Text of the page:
Howie, also coached schools like St. Anthony’s,
Dharmaraja and Trinity.
Irwin’s best rugby years was with Kandy Sports Club,
where he enjoyed the game and also got the break to lead
Kandy Sports Club, Up-Country and Sri Lanka. He gave his
best for the club. Irwin was present at the Clifford Cup
final on the 5th of this month, where his two former
clubs CR & FC and Kandy SC clashed in the final and his
favourite club ended up becoming champions. Irwin is
blessed with a son and daughter and all are residing in
Lady Captain’s Prize 2009
tournament which is a board event will take place on
September 23rd and 25th at Royal Colombo Golf Club,
and over 30 players are expected to participate this
will be a guest event and several lady players from
Victoria also will participate. The prize giving will be
held on September 25 with prizes and surprises and
dinner hosted by the Lady Captain.
Ritzbury Powers 20th Junior National Squash C’ships
National Squash Championships conducted by the Sri Lanka
Squash Federation and sponsored by Ritzbury Chocolates
will be held at the Gymkhana Club Squash Courts in
Colombo from 17 to 24 October this year.
commenced in 1990, in preparation for the Asian Junior
Championships which were held in
Colombo in January 1991, the Junior National Squash Championships
are today considered
Lanka’s premier squash tournament of the year.
national ranking tournament, this year’s championships
are billed to feature great squash and performances of a
very high standard, especially with the participation of
top ranked players. The eight day long tournament will
consist of 18 events which include: Boys and Girls Under
09, 11, 13, 15, 17 and 19, Novices Juvenile Boys and
Girls Under 12 and Under 15, and also Novices Junior
Boys and Girls Under 19.
year’s Junior National Squash Championships will feature
the ‘Circuit Draw System’ thus ensuring fair
participation and with more matches to all top ranked
players. Entries will be accepted only at the SLSF
Secretariat, Tamil Union C&A Club,
08 up to 5.00 pm on Monday, 12 October 2009. The draw will be held at
pm the same day. The age cut-off date will be
01 July 2009.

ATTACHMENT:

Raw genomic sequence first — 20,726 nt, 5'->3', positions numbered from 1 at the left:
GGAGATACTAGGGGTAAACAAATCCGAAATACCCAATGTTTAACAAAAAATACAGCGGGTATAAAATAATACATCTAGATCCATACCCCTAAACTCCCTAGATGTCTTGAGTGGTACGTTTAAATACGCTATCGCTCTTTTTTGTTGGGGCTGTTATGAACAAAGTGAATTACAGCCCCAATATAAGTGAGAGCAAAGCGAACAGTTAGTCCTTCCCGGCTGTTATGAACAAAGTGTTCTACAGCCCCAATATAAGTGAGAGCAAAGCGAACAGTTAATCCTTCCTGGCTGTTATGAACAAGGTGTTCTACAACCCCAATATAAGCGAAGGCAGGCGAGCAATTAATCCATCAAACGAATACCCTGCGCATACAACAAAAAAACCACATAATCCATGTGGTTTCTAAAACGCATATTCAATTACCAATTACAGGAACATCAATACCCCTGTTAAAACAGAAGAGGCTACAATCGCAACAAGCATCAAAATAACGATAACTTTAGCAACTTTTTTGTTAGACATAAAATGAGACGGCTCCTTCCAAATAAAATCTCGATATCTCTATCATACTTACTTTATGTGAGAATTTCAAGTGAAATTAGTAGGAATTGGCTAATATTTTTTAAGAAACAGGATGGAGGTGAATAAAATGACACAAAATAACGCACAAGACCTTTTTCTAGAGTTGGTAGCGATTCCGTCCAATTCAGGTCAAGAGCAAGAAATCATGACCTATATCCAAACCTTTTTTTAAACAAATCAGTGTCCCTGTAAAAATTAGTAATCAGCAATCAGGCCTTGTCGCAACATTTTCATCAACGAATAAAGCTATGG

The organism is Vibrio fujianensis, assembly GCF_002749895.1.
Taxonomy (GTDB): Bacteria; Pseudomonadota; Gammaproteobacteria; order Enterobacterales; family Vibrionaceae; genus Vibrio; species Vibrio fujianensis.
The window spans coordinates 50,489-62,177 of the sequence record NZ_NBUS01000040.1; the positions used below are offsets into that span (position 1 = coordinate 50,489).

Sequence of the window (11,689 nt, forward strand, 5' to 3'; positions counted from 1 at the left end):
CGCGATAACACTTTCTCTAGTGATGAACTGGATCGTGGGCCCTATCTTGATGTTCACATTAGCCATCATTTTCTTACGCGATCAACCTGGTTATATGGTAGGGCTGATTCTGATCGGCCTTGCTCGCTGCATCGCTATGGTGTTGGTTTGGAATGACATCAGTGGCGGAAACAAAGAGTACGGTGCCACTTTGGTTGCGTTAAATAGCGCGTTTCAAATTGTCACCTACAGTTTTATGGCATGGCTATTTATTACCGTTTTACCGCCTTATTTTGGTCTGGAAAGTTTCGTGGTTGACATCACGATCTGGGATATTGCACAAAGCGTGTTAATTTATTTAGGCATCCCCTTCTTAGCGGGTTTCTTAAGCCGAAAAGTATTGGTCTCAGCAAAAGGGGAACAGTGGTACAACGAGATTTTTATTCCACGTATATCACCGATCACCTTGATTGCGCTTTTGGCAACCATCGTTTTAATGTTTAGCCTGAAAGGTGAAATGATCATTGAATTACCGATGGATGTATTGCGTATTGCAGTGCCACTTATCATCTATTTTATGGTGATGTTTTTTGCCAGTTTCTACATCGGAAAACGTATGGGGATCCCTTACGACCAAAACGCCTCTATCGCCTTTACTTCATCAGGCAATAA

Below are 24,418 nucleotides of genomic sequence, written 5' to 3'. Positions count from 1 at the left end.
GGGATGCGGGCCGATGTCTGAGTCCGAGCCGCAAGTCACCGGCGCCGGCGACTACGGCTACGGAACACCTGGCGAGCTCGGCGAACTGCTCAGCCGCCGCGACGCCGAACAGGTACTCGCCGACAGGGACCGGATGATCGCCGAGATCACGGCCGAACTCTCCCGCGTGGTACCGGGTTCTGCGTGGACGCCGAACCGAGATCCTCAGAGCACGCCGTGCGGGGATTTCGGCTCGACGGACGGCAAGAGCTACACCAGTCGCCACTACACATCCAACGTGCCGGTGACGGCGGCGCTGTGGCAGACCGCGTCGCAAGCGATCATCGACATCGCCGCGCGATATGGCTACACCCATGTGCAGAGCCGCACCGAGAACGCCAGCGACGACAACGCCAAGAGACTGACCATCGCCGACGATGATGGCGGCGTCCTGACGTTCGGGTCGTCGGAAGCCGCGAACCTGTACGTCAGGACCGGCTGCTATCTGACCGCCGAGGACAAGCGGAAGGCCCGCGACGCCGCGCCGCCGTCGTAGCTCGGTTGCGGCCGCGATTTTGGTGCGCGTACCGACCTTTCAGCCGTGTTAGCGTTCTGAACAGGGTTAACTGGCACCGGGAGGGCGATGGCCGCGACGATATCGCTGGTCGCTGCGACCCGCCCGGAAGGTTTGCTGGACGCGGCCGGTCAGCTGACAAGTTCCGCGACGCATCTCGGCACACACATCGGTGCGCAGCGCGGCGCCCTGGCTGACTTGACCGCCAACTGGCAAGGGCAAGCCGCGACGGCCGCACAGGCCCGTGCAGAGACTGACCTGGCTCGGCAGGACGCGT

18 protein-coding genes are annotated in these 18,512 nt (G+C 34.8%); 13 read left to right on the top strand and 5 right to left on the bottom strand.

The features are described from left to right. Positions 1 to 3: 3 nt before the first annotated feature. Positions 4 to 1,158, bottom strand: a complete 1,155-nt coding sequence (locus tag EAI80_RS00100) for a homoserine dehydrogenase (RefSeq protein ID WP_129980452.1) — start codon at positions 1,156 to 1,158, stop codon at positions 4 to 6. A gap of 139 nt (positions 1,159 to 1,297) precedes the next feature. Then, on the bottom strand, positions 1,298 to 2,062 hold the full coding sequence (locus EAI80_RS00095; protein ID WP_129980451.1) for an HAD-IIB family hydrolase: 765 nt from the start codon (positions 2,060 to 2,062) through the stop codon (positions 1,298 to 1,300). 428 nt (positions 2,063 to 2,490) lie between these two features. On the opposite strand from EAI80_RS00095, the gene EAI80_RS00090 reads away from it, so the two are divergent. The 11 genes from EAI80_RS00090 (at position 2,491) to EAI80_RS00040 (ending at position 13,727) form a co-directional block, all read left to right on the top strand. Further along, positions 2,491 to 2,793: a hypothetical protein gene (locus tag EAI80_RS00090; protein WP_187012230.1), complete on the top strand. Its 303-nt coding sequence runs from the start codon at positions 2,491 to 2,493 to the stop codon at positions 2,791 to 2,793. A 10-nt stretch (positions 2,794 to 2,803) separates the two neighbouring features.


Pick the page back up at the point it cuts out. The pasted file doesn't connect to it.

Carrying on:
Hsbc gold tournament to tee off in style!
HSBC 5-Club Stableford Golf Tournament will take place
at the Royal Colombo Golf Club (RCGC) on September 18
and 20. The tournament organised for the 15th
consecutive year, will be open to HSBC Premier customers
and to all members of the men’s section and ladies
section of the Royal Colombo Golf Club with a valid
first Stableford Golf Tournament was sponsored by HSBC
with a shot-gun start in 1994 and was subsequently
changed to a 5-Club Tournament in 1998. The awards
ceremony will be held today, September 20 at the RCGC
premises, and all category winners will be awarded with
fabulous prizes. The highlight of the event is that the
overall winner will be hosted by the Bank to attend the
HSBC Champions Tournament, held once a year in November
event will not only maintain the tournament’s format of
bringing together tournament winners from all over the
world, but will also include the best players from the
International Federation’s Tours. World Number 1 Tiger
Woods and defending Champion Sergio Garcia have already
confirmed their entries in the world-class field.
ICC awards snub can motivate South Africa, says Smith
skipper Graeme Smith said on Friday the failure of his
players to make the 2009 ICC awards short-list could
motivate them to win the Champions Trophy.
not individual recognition that drives us,” said Smith
after the hosts found themselves alone among the eight